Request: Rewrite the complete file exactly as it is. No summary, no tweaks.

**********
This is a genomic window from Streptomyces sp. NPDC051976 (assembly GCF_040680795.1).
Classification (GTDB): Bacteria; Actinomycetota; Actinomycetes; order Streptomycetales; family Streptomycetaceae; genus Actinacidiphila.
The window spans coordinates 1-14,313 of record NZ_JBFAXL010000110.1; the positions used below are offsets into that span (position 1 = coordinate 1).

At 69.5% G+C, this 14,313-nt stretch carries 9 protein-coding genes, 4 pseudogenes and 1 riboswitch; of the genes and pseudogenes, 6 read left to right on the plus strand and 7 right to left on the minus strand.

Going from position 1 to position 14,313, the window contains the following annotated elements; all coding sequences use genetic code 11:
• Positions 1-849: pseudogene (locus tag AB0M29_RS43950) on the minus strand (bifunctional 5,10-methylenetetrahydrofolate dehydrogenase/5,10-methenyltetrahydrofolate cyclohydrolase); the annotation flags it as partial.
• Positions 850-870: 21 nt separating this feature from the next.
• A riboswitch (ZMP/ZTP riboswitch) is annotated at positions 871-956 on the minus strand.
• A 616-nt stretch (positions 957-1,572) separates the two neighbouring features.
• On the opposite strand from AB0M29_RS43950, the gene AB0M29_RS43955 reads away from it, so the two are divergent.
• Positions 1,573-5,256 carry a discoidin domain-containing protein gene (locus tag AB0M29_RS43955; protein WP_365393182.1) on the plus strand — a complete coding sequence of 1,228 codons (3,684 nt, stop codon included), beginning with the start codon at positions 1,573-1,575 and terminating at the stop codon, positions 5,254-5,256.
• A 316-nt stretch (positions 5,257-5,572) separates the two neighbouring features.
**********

This is a genomic window from Streptomyces sp. NPDC051976 (assembly GCF_040680795.1).
Classification (GTDB): Bacteria; Actinomycetota; Actinomycetes; order Streptomycetales; family Streptomycetaceae; genus Actinacidiphila.
The window spans coordinates 1-14,313 of record NZ_JBFAXL010000110.1; the positions used below are offsets into that span (position 1 = coordinate 1).

At 69.5% G+C, this 14,313-nt stretch carries 9 protein-coding genes, 4 pseudogenes and 1 riboswitch; of the genes and pseudogenes, 6 read left to right on the plus strand and 7 right to left on the minus strand.

Going from position 1 to position 14,313, the window contains the following annotated elements; all coding sequences use genetic code 11:
• Positions 1-849: pseudogene (locus tag AB0M29_RS43950) on the minus strand (bifunctional 5,10-methylenetetrahydrofolate dehydrogenase/5,10-methenyltetrahydrofolate cyclohydrolase); the annotation flags it as partial.
• Positions 850-870: 21 nt separating this feature from the next.
• A riboswitch (ZMP/ZTP riboswitch) is annotated at positions 871-956 on the minus strand.
• A 616-nt stretch (positions 957-1,572) separates the two neighbouring features.
• On the opposite strand from AB0M29_RS43950, the gene AB0M29_RS43955 reads away from it, so the two are divergent.
• Positions 1,573-5,256 carry a discoidin domain-containing protein gene (locus tag AB0M29_RS43955; protein WP_365393182.1) on the plus strand — a complete coding sequence of 1,228 codons (3,684 nt, stop codon included), beginning with the start codon at positions 1,573-1,575 and terminating at the stop codon, positions 5,254-5,256.
• A 316-nt stretch (positions 5,257-5,572) separates the two neighbouring features.